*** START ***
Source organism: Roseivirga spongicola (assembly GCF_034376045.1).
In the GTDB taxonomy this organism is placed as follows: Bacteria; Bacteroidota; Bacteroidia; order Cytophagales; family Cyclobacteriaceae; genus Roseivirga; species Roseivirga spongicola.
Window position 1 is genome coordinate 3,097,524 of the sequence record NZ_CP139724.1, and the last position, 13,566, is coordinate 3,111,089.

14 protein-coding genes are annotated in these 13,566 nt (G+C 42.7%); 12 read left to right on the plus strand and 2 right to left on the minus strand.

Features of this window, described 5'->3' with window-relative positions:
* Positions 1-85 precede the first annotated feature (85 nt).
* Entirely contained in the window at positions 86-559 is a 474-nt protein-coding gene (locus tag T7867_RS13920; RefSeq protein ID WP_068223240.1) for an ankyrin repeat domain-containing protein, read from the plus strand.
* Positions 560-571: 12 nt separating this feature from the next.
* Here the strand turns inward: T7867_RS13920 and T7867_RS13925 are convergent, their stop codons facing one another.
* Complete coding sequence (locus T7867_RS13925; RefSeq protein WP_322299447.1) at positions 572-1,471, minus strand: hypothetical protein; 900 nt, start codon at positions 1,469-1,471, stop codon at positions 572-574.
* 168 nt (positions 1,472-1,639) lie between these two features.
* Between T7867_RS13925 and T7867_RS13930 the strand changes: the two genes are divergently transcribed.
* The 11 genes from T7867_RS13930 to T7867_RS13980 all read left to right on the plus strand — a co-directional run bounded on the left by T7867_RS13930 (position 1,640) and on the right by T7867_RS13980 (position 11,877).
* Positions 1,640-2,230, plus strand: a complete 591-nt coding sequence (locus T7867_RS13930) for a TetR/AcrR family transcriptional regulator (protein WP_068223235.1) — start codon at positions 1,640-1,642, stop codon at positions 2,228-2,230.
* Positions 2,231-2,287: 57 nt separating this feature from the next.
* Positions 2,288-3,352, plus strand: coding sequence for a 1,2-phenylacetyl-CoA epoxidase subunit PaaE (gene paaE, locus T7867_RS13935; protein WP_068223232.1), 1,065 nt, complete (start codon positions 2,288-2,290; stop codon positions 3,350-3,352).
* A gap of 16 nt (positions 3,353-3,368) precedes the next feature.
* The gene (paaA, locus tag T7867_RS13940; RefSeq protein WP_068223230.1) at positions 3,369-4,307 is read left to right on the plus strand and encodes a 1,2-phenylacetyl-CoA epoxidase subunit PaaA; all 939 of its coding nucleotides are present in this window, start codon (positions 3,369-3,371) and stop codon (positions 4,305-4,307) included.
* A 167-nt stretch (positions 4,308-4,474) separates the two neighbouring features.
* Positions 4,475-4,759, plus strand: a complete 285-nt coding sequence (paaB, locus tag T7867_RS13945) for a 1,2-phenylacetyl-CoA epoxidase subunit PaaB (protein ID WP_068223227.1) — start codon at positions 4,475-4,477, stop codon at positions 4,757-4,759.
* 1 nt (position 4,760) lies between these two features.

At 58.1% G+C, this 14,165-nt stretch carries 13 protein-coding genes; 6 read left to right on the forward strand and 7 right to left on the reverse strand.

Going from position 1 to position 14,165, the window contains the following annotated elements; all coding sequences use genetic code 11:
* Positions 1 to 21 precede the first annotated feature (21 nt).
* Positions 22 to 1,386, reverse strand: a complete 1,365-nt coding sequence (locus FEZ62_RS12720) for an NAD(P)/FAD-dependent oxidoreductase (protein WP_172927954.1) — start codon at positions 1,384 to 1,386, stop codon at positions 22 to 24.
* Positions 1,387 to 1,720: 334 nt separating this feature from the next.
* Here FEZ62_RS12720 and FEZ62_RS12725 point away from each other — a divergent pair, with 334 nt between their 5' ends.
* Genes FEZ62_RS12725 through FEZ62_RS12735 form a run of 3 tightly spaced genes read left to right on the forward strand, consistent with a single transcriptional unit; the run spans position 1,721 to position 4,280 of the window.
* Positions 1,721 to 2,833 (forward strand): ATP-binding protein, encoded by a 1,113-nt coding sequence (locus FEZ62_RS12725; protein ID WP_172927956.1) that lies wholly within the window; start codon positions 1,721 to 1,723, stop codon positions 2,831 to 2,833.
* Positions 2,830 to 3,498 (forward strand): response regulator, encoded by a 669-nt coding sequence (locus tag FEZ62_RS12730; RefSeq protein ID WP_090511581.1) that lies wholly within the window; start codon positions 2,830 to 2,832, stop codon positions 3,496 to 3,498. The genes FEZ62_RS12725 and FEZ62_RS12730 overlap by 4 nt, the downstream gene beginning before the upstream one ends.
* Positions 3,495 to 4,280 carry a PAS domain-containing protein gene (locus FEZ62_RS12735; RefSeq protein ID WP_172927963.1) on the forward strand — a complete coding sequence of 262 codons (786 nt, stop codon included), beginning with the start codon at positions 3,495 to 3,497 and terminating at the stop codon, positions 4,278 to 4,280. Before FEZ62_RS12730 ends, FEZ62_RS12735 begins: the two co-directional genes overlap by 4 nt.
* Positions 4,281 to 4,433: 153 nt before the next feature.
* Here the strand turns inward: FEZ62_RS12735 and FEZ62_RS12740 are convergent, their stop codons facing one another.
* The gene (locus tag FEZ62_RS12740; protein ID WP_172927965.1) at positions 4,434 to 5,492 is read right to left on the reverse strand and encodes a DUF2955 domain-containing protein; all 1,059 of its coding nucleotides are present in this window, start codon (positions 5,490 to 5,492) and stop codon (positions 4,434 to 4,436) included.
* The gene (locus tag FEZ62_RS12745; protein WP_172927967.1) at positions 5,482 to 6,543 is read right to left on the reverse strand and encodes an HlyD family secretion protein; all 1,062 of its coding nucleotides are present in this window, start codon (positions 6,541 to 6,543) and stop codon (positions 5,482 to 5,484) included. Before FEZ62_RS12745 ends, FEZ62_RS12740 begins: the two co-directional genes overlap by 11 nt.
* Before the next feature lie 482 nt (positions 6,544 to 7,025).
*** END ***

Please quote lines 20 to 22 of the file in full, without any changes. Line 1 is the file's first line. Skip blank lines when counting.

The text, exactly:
* Positions 4,475-4,759, plus strand: a complete 285-nt coding sequence (paaB, locus tag T7867_RS13945) for a 1,2-phenylacetyl-CoA epoxidase subunit PaaB (protein ID WP_068223227.1) — start codon at positions 4,475-4,477, stop codon at positions 4,757-4,759.
* 1 nt (position 4,760) lies between these two features.

At 58.1% G+C, this 14,165-nt stretch carries 13 protein-coding genes; 6 read left to right on the forward strand and 7 right to left on the reverse strand.